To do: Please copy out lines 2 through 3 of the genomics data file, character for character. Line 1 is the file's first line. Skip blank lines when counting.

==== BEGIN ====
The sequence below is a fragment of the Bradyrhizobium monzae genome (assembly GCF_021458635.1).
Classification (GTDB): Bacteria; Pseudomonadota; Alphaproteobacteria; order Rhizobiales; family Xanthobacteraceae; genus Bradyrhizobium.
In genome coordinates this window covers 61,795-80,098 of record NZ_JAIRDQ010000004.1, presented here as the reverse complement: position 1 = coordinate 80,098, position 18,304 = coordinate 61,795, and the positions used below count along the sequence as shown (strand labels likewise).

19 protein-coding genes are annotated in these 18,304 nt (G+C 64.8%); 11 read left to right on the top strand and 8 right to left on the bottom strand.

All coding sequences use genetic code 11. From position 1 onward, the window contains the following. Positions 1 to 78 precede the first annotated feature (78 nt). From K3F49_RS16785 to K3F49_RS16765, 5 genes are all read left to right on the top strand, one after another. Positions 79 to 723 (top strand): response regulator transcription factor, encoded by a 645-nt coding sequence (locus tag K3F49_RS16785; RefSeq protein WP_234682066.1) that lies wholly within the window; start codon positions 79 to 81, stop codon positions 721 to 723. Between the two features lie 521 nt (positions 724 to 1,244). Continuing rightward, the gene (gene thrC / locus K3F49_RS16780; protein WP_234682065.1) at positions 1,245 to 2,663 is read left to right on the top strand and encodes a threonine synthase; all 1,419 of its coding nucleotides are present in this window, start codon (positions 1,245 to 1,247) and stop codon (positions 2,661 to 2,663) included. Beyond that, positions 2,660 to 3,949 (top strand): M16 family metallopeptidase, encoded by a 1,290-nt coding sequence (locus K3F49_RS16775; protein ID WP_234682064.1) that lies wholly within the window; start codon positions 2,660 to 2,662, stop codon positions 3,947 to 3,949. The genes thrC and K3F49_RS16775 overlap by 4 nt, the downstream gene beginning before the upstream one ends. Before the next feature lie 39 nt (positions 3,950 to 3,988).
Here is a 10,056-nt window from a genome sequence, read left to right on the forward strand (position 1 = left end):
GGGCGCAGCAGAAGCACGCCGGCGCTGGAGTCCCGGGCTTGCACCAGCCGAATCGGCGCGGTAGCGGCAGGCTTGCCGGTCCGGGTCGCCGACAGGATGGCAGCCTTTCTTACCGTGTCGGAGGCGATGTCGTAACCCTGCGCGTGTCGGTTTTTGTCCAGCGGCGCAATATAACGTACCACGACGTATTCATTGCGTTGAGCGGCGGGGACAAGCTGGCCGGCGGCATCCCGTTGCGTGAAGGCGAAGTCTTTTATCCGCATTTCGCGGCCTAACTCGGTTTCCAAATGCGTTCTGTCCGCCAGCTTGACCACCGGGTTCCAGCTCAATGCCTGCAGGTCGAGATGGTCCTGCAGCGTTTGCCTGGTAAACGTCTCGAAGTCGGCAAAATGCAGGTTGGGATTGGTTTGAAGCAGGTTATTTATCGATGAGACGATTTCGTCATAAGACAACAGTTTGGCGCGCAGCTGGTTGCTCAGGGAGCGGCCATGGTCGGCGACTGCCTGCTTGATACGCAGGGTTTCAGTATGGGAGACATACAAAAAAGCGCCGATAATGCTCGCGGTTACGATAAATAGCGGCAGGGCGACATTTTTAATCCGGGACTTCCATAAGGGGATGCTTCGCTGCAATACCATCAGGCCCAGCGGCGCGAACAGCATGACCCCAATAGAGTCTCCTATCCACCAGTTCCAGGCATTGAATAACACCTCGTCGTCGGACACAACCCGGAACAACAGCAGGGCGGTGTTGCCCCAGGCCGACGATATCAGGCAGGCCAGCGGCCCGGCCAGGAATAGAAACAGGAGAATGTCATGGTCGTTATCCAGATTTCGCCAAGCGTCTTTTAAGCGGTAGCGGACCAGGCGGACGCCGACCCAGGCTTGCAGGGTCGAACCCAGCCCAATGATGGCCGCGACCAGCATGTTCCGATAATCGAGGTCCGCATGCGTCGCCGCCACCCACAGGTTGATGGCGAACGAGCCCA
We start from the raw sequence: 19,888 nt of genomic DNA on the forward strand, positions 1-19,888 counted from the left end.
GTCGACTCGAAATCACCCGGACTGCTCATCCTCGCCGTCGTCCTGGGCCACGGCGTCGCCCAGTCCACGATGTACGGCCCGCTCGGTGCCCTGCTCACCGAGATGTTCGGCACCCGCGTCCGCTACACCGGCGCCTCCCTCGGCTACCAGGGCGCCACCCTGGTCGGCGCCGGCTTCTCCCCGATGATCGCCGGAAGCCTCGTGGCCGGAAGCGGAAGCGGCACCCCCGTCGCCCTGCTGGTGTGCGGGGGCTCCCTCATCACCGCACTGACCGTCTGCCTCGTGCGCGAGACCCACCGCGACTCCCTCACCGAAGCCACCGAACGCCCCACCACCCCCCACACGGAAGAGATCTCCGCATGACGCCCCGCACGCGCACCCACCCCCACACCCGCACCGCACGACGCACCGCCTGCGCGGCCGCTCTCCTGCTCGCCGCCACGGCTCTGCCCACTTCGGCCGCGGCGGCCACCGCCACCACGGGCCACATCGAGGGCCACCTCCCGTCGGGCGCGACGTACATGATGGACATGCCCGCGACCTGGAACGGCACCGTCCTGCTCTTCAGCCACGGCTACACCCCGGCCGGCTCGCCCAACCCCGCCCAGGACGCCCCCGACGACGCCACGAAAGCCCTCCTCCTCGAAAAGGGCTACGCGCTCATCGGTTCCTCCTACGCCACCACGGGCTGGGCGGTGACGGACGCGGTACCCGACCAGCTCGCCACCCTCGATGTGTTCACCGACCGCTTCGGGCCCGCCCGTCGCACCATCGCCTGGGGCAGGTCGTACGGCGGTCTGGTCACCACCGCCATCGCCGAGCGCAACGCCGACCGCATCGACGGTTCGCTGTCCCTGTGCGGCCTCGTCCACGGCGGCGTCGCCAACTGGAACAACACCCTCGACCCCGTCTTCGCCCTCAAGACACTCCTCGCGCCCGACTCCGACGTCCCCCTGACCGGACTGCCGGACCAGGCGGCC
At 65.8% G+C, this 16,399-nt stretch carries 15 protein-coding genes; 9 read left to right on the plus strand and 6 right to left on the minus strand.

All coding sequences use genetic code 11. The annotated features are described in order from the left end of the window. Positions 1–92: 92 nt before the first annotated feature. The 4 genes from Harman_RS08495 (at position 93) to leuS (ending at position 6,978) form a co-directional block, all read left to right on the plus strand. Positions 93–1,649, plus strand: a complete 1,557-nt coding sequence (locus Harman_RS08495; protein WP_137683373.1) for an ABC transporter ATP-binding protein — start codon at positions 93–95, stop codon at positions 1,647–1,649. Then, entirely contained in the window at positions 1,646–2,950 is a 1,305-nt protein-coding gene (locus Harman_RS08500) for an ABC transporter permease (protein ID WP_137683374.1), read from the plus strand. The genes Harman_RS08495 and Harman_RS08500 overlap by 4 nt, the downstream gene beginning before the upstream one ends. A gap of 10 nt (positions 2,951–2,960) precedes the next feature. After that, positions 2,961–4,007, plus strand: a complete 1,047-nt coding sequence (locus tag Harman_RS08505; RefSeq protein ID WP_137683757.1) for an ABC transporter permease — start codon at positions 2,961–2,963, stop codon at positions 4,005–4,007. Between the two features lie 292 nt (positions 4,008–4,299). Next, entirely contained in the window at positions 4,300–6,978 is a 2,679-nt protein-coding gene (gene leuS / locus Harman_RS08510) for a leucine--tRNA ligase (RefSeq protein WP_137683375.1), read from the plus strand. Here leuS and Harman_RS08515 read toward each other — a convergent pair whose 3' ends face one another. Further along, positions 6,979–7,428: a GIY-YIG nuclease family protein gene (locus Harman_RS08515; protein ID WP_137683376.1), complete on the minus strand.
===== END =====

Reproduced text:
Classification (GTDB): Bacteria; Pseudomonadota; Alphaproteobacteria; order Rhizobiales; family Xanthobacteraceae; genus Bradyrhizobium.
In genome coordinates this window covers 61,795-80,098 of record NZ_JAIRDQ010000004.1, presented here as the reverse complement: position 1 = coordinate 80,098, position 18,304 = coordinate 61,795, and the positions used below count along the sequence as shown (strand labels likewise).